Black Sesame Noodle Bowl
Recipe excerpted with permission from BOWL © 2016 by Lukas Volger. Reproduced by permission of Rux Martin Books/Houghton Mifflin Harcourt. All rights reserved.
For this noodle bowl, I took inspiration from Heidi Swanson’s Black Sesame Otsu in Super Natural Every Day, in which a blanket of black sesame seeds is toasted until it smells heady, then pounded with a mortar and pestle and combined with some Asian pantry staples to make a thick, savory, and tangy dressing, here given a bit more punch with wasabi. Like other cold noodle dishes, this is a good dish for packing up, and in my experience has been wonderful on the beach. The shredded egg and wisps of radish incorporate into the noodles, the shallot brings crunch and zing, and the final drizzle of kecap manis—the Indonesian soy sauce— brings the whole bowl together in the most satisfying way.
1/4 cup black sesame seeds
2 tablespoons neutral-tasting oil
5 teaspoons soy sauce
1 tablespoon rice vinegar
1 tablespoon brown sugar
1/2 teaspoon wasabi powder
1/4 teaspoon fine sea salt
3 bundles (about 11.5 ounces) dried soba, udon, or somen noodles
2 medium shallots, minced 1 avocado
2 large boiled eggs, firm yolks
8 small-to-medium radishes
4 cups tender greens, such as watercress, upland cress, baby arugula, or tatsoi
2 scallions, white and green parts, thinly sliced
Kecap manis (Indonesian soy sauce), for drizzling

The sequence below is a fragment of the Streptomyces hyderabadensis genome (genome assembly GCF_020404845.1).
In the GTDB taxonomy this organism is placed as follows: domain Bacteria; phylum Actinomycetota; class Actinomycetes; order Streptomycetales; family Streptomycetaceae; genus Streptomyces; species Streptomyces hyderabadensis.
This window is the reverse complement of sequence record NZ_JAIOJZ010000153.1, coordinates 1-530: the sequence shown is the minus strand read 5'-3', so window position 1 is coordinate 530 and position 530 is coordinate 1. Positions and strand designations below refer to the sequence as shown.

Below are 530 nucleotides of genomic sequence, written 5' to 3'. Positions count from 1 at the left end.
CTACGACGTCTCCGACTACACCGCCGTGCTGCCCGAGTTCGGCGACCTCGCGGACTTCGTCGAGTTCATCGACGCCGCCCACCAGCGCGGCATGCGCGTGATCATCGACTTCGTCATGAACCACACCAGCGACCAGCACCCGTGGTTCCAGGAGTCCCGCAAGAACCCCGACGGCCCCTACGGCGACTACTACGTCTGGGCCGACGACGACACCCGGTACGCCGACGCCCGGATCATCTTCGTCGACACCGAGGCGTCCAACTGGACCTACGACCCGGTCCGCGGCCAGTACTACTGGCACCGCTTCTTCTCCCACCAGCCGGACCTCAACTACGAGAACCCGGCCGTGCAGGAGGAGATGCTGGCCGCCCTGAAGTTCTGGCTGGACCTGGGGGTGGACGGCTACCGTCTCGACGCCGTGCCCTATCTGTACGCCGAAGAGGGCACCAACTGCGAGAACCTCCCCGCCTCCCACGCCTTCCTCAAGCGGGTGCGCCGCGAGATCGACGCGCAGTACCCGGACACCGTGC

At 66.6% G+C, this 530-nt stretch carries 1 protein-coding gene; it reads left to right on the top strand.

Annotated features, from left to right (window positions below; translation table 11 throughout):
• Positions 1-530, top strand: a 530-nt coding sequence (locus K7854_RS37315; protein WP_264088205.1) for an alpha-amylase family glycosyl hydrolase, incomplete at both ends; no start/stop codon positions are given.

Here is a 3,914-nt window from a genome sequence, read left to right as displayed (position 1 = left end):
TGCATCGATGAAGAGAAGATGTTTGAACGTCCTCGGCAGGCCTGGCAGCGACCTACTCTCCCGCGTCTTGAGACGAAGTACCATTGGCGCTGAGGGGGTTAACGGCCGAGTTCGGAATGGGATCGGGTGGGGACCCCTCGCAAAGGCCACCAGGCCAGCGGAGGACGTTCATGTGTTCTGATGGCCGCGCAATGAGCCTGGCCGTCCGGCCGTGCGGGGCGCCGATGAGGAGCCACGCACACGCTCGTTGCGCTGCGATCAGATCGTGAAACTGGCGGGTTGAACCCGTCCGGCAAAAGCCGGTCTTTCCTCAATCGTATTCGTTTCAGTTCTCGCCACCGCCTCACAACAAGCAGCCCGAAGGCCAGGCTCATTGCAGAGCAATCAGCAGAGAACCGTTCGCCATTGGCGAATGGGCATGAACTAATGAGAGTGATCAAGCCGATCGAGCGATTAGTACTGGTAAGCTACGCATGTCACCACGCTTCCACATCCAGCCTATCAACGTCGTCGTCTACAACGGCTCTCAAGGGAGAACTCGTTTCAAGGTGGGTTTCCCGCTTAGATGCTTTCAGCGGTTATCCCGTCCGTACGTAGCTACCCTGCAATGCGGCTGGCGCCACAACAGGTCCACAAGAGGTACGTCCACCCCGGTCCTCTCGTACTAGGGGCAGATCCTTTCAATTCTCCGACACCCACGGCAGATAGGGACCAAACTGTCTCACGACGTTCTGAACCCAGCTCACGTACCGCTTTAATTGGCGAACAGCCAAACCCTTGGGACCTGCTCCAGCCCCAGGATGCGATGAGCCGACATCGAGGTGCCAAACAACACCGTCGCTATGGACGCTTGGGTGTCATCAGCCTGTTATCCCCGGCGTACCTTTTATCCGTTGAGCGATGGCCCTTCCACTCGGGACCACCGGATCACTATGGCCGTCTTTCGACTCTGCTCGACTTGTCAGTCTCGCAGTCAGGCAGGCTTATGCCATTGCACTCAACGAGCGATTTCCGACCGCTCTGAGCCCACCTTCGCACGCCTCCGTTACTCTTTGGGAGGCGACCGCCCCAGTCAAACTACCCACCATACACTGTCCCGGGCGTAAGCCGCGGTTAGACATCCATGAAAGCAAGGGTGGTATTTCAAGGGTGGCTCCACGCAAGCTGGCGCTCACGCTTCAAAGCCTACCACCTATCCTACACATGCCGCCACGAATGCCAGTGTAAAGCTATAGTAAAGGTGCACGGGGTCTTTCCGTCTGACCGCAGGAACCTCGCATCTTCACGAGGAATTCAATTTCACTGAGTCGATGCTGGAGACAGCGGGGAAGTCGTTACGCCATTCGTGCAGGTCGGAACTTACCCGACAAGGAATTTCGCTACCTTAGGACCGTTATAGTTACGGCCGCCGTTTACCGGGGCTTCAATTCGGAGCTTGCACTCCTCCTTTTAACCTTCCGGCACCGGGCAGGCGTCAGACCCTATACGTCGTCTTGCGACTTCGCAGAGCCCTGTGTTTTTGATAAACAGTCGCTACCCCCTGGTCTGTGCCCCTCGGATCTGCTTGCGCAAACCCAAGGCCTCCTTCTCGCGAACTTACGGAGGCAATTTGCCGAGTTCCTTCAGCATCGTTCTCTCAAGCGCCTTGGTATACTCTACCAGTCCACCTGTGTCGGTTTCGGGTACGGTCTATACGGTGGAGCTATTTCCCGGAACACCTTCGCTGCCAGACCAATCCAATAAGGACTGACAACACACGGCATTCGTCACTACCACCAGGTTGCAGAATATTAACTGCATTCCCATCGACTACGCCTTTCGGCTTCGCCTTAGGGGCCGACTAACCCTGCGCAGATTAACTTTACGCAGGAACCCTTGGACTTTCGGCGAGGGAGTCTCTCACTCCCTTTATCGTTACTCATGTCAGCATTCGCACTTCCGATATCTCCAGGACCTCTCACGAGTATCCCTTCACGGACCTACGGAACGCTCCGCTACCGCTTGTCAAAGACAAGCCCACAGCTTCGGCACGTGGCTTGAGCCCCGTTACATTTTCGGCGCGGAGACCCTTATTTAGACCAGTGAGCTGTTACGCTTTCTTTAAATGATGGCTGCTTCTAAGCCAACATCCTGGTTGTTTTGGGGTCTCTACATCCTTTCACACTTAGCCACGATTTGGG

Place the sesame seeds in a dry skillet and set over medium-low heat. Toast, swirling the pan frequently, until fragrant—90 seconds to 2 minutes. Watch and smell carefully so that they don’t burn. Transfer to a mortar and coarsely grind, then transfer to a mixing bowl. Add the oil, soy sauce, vinegar, brown sugar, wasabi, and salt, and whisk until thoroughly combined.
Bring a saucepan of salted water to a gentle boil. Add the noodles and cook until tender, usually 4 to 7 minutes or according to the package instructions. Drain, rinse thoroughly under cold
running water, then drain again thoroughly.
Add the noodles and shallots to the bowl with the sauce and toss well, until the noodles are thoroughly coated. At this stage, the noodles can be transferred to an airtight container and kept in the fridge for up to 2 days. Bring to room temperature before serving.
Quarter the avocado around the pit. Remove and peel the segments, then slice into thin strips. Peel the eggs and grate them using the large holes of a box grater. Slice the radishes into thin rounds. Stack the rounds on top of each other and slice into thin matchsticks.
Divide the greens among four bowls, then top with the dressed noodles. Fan the avocado over the noodles in each bowl, then add a pile of the shredded egg, radishes, and scallions to each serving. Drizzle a bit of kecap manis over the avocado and serve.